Over the past ten years, the World Trade Organization's agreements "served to strengthen the monopolist power" of transnational corporations. The previous ministerial conferences ended in a deadlock and the Hong Kong meeting risks ending the same way. While the results of previous "failures" have represented a people's victory against the powerful business community, this article warns that, in Hong Kong, such an outcome would not represent a step forward. In fact, "corporations would still maintain their immense economic power […] over the world economy." (IBON)

Leaked Documents Reveal EU Plans to Force Open Developing Country Service Markets (October 28, 2005)
The UK Trade Secretary Alan Johnson stated publicly that poor countries must be free to decide "what, when and how" to open their markets. However, the World Development Movement found unreleased documents showing that the European Union plans to force liberalization by introducing mandatory targets for poor countries at the WTO Ministerial Conference in Hong Kong. Unfortunately, "this is a classic example of how WTO works," says this article.

Open Letter to WTO Director General Pascal Lamy (October 27, 2005)
In the lead-up to the 6th Ministerial Conference in Hong Kong, several NGOs and trade unions wrote a letter to World Trade Organization Director General Pascal Lamy. Focusing on the draft of the Ministerial Text, the letter targets the text's "lack of inclusiveness" for poor countries and the introduction of "numerical targets and indicators" on liberalization of services.

Africa Urges Removal of Subsidies to Fight Poverty (October 21, 2005)
The EU and the US are not the only ones worried about another possible "failure" at the Hong Kong Ministerial Conference. Many Africans worry that such an outcome would cause the most damage to their continent. African countries are trying to create a "united front" for the next negotiations. As this article points out, after expressing progressive commitments, it is also time for the US and the EU to present a concrete position. (East African Standard)

G20 Proposals on Agriculture (Market Access, Domestic Support) (October 13, 2005)
At the World Trade Organization conference in Hong Kong, trade ministers will discuss the proposals by the Group of 20 developing countries regarding market access and domestic support, including agricultural subsidies. The G20 asks rich countries to cut tariffs about 54%, allowing poor countries to not cut more than 36%. The group also asks governments to cut up to 80% of their "trade-distorting domestic support" to achieve a fairer global trade system. (Third World Network)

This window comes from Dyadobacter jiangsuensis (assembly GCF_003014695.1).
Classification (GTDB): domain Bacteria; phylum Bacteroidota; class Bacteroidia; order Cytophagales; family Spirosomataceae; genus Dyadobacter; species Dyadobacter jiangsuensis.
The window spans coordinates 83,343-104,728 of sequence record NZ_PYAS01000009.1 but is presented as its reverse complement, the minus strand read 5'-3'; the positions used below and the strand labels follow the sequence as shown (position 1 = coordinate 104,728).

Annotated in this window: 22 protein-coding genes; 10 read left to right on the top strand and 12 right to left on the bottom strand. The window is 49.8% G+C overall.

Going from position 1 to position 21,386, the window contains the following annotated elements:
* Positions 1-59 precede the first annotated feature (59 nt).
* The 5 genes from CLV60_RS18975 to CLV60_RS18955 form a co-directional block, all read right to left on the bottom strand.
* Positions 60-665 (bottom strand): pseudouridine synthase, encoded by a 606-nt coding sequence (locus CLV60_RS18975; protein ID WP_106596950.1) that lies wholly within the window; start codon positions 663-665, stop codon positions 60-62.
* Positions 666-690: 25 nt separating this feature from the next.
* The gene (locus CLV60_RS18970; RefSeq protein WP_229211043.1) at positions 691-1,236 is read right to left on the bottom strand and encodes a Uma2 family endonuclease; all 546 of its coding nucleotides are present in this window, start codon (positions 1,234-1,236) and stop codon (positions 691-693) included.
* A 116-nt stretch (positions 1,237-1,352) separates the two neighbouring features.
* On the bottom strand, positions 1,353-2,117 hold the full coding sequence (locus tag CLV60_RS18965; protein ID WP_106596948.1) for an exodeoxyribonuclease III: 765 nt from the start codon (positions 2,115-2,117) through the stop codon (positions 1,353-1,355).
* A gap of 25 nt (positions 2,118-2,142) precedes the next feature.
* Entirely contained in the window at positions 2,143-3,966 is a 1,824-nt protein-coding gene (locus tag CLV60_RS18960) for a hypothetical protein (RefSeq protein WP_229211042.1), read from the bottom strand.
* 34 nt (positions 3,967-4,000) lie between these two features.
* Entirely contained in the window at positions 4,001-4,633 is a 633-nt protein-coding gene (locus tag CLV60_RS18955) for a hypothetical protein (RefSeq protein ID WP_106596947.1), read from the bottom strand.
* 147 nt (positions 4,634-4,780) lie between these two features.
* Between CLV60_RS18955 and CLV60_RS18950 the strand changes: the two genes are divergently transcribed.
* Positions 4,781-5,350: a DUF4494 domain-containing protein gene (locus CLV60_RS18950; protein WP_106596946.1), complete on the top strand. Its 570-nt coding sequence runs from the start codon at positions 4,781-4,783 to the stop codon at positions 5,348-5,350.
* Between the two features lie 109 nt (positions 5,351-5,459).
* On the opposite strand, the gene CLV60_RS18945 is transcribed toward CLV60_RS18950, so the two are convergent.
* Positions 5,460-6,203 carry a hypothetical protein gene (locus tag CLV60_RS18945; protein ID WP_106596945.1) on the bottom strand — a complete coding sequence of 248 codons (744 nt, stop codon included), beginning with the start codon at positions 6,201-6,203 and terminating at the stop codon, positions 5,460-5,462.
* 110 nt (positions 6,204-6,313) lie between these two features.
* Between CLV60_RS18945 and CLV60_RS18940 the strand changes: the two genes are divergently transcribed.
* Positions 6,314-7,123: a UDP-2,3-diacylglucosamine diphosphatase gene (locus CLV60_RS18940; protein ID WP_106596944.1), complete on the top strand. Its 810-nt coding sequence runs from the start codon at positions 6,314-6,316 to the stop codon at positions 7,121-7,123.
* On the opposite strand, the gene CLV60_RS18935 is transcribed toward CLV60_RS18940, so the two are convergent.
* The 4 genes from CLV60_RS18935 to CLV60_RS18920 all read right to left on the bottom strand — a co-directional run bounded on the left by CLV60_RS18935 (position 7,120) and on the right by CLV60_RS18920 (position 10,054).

Fair Trade Rules! (October 2005)
Members of the World Trade Organization (WTO) are fond of calling the Doha Round the "development round." However, as this paper from the International Fair Trade Movement points out, two fundamental factors are missing from its agenda: Nations' rights to food security and sovereignty. If the next WTO Ministerial Conference is to really address development, members should promote "fair trade rules" that provide land distribution, government regulation and protection of local markets.

In the Name of Development: Whose Ambitions for the Doha Round? (August 19, 2005)
The Uruguay Round results have shown that opening markets in countries without a stable fiscal and political system worsens economic and social conditions. Nevertheless, the next Ministerial Conference in Hong Kong in December 2005, will involve negotiations over the liberalization of agricultural products, industrial products, raw materials and service providers. The author notes that rich countries do not favor trade rules that reflect the interest of the majority of WTO members and warns that, instead, "those who need the most actually stand to lose the most."(Institute for Agriculture and Trade Policy)

Are the WTO Talks in Trouble? Don't Bet on It (August 16, 2005)
Poor countries and their supporters welcomed the failure of the World Trade Organization General Council Meeting in Geneva. This article warns, however, that the absence of results may set the stage for a "successful" later meeting in Hong Kong in December. Analyzing the Geneva negotiations, the author warns that poor countries may see their policy options drastically reduced. To avoid such an outcome, NGOs and other citizen groups must push for a fair trade system. (Transnational Institute)